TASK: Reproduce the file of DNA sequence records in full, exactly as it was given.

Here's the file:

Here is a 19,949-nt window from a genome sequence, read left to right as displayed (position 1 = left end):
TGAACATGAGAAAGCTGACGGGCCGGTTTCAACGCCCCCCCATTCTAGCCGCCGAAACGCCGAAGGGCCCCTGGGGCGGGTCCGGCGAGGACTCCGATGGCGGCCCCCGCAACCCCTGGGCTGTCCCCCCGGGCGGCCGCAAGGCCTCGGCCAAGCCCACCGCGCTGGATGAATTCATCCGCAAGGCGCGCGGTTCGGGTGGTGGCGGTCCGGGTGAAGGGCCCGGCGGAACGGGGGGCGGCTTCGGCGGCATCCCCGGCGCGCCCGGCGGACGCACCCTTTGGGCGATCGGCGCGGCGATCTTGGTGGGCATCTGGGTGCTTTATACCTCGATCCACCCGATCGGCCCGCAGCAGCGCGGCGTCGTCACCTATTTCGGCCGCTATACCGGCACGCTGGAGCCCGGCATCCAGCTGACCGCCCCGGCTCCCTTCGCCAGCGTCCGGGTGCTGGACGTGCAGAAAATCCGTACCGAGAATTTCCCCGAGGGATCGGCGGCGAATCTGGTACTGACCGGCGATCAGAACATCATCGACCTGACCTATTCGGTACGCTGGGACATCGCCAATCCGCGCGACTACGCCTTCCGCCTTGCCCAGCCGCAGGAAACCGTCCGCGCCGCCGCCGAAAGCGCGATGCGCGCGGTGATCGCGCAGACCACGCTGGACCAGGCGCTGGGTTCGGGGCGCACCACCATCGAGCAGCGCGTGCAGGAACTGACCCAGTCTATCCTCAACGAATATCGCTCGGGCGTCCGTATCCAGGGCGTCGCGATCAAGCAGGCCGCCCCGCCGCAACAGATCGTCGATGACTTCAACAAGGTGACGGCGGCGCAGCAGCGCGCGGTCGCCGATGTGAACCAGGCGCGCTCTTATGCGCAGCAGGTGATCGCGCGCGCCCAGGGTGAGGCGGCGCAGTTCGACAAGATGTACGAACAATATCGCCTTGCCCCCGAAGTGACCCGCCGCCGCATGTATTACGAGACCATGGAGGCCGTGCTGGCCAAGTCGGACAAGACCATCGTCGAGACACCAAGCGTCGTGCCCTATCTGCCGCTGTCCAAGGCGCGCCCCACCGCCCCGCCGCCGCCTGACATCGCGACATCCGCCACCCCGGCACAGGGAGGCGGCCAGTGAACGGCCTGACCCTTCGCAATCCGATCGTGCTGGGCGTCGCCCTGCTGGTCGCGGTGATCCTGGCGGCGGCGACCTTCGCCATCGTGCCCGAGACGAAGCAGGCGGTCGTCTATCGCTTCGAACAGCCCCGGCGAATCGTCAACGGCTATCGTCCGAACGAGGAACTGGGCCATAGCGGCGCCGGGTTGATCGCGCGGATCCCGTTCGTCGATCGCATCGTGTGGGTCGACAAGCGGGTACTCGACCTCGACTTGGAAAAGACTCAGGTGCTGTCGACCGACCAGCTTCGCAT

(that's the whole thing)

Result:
Here is a 19,949-nt window from a genome sequence, read left to right as displayed (position 1 = left end):
TGAACATGAGAAAGCTGACGGGCCGGTTTCAACGCCCCCCCATTCTAGCCGCCGAAACGCCGAAGGGCCCCTGGGGCGGGTCCGGCGAGGACTCCGATGGCGGCCCCCGCAACCCCTGGGCTGTCCCCCCGGGCGGCCGCAAGGCCTCGGCCAAGCCCACCGCGCTGGATGAATTCATCCGCAAGGCGCGCGGTTCGGGTGGTGGCGGTCCGGGTGAAGGGCCCGGCGGAACGGGGGGCGGCTTCGGCGGCATCCCCGGCGCGCCCGGCGGACGCACCCTTTGGGCGATCGGCGCGGCGATCTTGGTGGGCATCTGGGTGCTTTATACCTCGATCCACCCGATCGGCCCGCAGCAGCGCGGCGTCGTCACCTATTTCGGCCGCTATACCGGCACGCTGGAGCCCGGCATCCAGCTGACCGCCCCGGCTCCCTTCGCCAGCGTCCGGGTGCTGGACGTGCAGAAAATCCGTACCGAGAATTTCCCCGAGGGATCGGCGGCGAATCTGGTACTGACCGGCGATCAGAACATCATCGACCTGACCTATTCGGTACGCTGGGACATCGCCAATCCGCGCGACTACGCCTTCCGCCTTGCCCAGCCGCAGGAAACCGTCCGCGCCGCCGCCGAAAGCGCGATGCGCGCGGTGATCGCGCAGACCACGCTGGACCAGGCGCTGGGTTCGGGGCGCACCACCATCGAGCAGCGCGTGCAGGAACTGACCCAGTCTATCCTCAACGAATATCGCTCGGGCGTCCGTATCCAGGGCGTCGCGATCAAGCAGGCCGCCCCGCCGCAACAGATCGTCGATGACTTCAACAAGGTGACGGCGGCGCAGCAGCGCGCGGTCGCCGATGTGAACCAGGCGCGCTCTTATGCGCAGCAGGTGATCGCGCGCGCCCAGGGTGAGGCGGCGCAGTTCGACAAGATGTACGAACAATATCGCCTTGCCCCCGAAGTGACCCGCCGCCGCATGTATTACGAGACCATGGAGGCCGTGCTGGCCAAGTCGGACAAGACCATCGTCGAGACACCAAGCGTCGTGCCCTATCTGCCGCTGTCCAAGGCGCGCCCCACCGCCCCGCCGCCGCCTGACATCGCGACATCCGCCACCCCGGCACAGGGAGGCGGCCAGTGAACGGCCTGACCCTTCGCAATCCGATCGTGCTGGGCGTCGCCCTGCTGGTCGCGGTGATCCTGGCGGCGGCGACCTTCGCCATCGTGCCCGAGACGAAGCAGGCGGTCGTCTATCGCTTCGAACAGCCCCGGCGAATCGTCAACGGCTATCGTCCGAACGAGGAACTGGGCCATAGCGGCGCCGGGTTGATCGCGCGGATCCCGTTCGTCGATCGCATCGTGTGGGTCGACAAGCGGGTACTCGACCTCGACTTGGAAAAGACTCAGGTGCTGTCGACCGACCAGCTTCGCAT